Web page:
South Wales Miners' Federation v Glamorgan Coal Company

JurisdictionUK Non-devolved
Judgment Date1905
CourtHouse of Lords

Contract - Procuring Breach of Contract - Cause of Action- Interference with Legal Right - Malice - Justification.

Procuring a breach of contract is an actionable wrong unless there be justification for interfering with the legal right.

Miners employed in collieries without giving notice to their employers and in breach of their contracts abstained from working on certain days upon the direction or order of a federation of the miners given by their executive council. The federation and council acted honestly without malice or ill-will towards the employers, and with the object only of keeping up the price of coal by which the wages were regulated:—

Held, that an action for damages lay by the employers against the federation and its officers, no justification for their action being shewn.

The decision of the Court of Appeal, [1903] 2 K. B. 545, affirmed.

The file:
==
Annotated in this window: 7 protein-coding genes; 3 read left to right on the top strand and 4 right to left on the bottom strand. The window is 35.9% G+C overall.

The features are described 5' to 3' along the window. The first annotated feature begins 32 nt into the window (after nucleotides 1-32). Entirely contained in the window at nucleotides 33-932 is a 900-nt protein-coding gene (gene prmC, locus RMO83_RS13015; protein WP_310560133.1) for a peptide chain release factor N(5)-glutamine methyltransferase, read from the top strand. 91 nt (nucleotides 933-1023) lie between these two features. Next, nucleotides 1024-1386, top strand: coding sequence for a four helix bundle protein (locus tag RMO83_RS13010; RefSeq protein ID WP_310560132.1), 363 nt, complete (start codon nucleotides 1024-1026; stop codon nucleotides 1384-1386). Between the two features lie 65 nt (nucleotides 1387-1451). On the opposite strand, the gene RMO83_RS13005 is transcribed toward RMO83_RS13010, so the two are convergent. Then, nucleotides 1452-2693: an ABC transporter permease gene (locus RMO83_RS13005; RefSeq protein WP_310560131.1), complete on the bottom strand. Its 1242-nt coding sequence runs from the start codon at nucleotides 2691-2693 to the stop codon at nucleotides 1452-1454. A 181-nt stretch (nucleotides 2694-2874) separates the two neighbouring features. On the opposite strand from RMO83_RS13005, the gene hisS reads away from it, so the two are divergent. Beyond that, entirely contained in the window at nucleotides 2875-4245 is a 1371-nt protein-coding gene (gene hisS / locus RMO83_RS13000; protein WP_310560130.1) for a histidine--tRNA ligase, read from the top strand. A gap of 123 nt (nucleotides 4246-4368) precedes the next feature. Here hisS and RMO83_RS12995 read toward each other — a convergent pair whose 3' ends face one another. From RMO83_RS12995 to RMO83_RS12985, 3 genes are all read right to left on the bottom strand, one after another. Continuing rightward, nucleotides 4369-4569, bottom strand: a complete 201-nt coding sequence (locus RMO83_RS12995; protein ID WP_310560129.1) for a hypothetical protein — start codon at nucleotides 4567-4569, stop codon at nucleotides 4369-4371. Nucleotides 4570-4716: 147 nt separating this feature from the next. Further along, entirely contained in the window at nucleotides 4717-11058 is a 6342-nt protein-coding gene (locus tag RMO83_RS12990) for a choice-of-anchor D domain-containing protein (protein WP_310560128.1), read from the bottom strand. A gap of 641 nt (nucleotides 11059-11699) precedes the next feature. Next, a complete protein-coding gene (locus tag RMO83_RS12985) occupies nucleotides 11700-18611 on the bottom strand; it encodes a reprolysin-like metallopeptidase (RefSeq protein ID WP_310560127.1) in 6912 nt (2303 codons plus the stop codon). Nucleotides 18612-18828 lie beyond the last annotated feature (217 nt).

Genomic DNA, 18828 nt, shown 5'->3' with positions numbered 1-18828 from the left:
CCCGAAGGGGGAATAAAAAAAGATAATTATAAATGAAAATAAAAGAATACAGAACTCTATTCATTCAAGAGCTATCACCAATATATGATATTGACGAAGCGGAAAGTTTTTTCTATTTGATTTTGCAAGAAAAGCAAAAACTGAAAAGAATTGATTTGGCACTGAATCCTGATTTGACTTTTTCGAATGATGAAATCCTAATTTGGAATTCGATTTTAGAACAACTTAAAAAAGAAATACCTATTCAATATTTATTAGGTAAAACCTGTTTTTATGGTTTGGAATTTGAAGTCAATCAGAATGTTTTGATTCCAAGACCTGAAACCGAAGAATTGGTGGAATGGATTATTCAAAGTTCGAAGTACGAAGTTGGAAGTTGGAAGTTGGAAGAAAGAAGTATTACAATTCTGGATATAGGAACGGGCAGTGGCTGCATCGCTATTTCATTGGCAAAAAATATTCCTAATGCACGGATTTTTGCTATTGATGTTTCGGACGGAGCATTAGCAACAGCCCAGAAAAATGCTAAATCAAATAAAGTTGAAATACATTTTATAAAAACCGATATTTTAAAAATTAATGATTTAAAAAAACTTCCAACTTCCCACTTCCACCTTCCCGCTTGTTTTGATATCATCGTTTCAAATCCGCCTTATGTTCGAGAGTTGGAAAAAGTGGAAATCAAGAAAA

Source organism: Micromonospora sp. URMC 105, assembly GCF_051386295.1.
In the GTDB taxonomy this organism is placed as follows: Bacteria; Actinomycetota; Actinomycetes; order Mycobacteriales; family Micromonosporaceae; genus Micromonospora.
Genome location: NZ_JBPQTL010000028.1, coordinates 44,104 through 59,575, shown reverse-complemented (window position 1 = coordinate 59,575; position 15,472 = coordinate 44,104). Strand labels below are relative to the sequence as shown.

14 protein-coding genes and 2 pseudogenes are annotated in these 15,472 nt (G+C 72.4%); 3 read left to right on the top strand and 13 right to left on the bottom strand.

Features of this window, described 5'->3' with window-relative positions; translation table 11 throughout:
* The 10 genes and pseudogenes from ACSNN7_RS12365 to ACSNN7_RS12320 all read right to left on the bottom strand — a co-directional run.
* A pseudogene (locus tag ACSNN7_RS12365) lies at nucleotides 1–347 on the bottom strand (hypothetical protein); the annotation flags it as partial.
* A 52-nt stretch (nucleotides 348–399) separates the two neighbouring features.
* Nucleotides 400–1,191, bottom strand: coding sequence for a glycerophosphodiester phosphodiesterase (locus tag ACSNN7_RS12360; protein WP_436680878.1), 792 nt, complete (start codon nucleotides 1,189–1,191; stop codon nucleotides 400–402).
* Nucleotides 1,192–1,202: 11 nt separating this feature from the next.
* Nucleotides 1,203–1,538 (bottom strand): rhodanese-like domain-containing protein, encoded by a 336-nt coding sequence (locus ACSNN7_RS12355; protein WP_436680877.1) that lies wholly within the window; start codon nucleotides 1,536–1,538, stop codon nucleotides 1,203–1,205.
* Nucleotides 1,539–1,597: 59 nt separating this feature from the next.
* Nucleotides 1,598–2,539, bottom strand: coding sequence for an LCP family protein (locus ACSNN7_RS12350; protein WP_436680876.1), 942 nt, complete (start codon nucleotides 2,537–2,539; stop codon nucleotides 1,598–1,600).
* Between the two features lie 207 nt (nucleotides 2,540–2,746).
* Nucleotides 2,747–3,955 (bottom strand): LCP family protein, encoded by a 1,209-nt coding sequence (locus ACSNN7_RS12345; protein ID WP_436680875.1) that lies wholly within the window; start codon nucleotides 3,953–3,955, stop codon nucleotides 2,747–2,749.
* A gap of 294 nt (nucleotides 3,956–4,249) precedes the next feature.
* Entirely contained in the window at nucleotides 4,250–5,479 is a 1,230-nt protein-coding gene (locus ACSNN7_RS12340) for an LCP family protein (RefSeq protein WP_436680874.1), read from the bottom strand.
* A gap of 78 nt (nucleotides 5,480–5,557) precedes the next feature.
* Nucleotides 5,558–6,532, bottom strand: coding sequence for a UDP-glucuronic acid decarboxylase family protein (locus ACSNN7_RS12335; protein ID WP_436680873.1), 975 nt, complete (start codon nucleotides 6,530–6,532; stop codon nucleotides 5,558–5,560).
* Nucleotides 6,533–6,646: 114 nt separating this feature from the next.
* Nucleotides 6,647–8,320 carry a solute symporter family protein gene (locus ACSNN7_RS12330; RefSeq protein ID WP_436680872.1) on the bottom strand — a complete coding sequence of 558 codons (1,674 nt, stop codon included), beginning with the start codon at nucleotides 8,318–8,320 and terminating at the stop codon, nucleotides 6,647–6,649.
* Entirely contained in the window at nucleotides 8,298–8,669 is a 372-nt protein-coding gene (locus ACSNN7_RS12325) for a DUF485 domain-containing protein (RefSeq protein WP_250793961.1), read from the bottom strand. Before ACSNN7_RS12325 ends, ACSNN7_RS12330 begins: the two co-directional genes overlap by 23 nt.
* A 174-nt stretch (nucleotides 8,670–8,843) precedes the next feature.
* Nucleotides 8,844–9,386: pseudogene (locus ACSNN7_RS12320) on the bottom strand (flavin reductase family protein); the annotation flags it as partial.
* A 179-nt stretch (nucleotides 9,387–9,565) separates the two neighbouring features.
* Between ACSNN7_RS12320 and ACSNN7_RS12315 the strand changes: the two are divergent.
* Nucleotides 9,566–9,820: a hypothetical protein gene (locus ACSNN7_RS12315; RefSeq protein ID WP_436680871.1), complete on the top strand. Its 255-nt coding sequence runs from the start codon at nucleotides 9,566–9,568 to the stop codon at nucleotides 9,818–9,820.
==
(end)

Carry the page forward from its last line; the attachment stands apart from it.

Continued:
THE Glamorgan Coal Company, Limited, and seventy-three other plaintiffs, owners of collieries in South Wales, brought this action against the South Wales Miners' Federation, its trustees and officers, and several members of its executive council, claiming damages for wrongfully and maliciously procuring and inducing workmen in the collieries to break their contracts of service with the plaintiffs, and alternatively for wrongfully and maliciously conspiring to do so. Evidence of the facts proved at the trial before Bigham J. without a jury is set forth in the report of his judgmentF1, and the principal facts are stated by Lord James in this House. Briefly the case was as follows. The federation (which was registered as a trade union) was formed (inter alia) to consider trade and wages, to protect the workmen and regulate the relation between them and employers, and to call conferences. The wages were paid upon a sliding scale agreement, rising and falling with the price of coal. In November, 1900, the council of the federation, fearing that the action of merchants and middlemen would reduce the price of coal and consequently the rate of wages, resolved to order a “stop-day” on November 9, and informed the workmen. This order was obeyed by over 100,000 men, who took a holiday and thereby broke their contracts of service. At a conference held on November 12 between delegates of the men and the council a resolution was passed authorizing the council to declare a general holiday at any time they might think it necessary for the protection of wages and of the industry generally. In October and November, 1901, the council (as Bigham J. found) ordered four stop-days for the same reason as before, and the men took a holiday on each of those days in breach of their contracts. Bigham J. found that the action of the federation was dictated by an honest desire to forward the interest of the workmen and was not in any sense prompted by a wish to injure the masters, between whom and the men there was no quarrel or ill-will; that having been requested by the men by the resolution of November 12, 1900, to advise and direct them as to when to stop work, the federation and its officers did to the best of their ability advise and direct the men honestly and without malice of any kind against the plaintiffs, and therefore had lawful justification or excuse for what they did. The learned judge gave judgment for the defendants. This decision was reversed by the Court of Appeal (Romer and Stirling L.JJ., Vaughan Williams L.J. dissenting), who entered judgment for the plaintiffs, the damages to be assessed.F2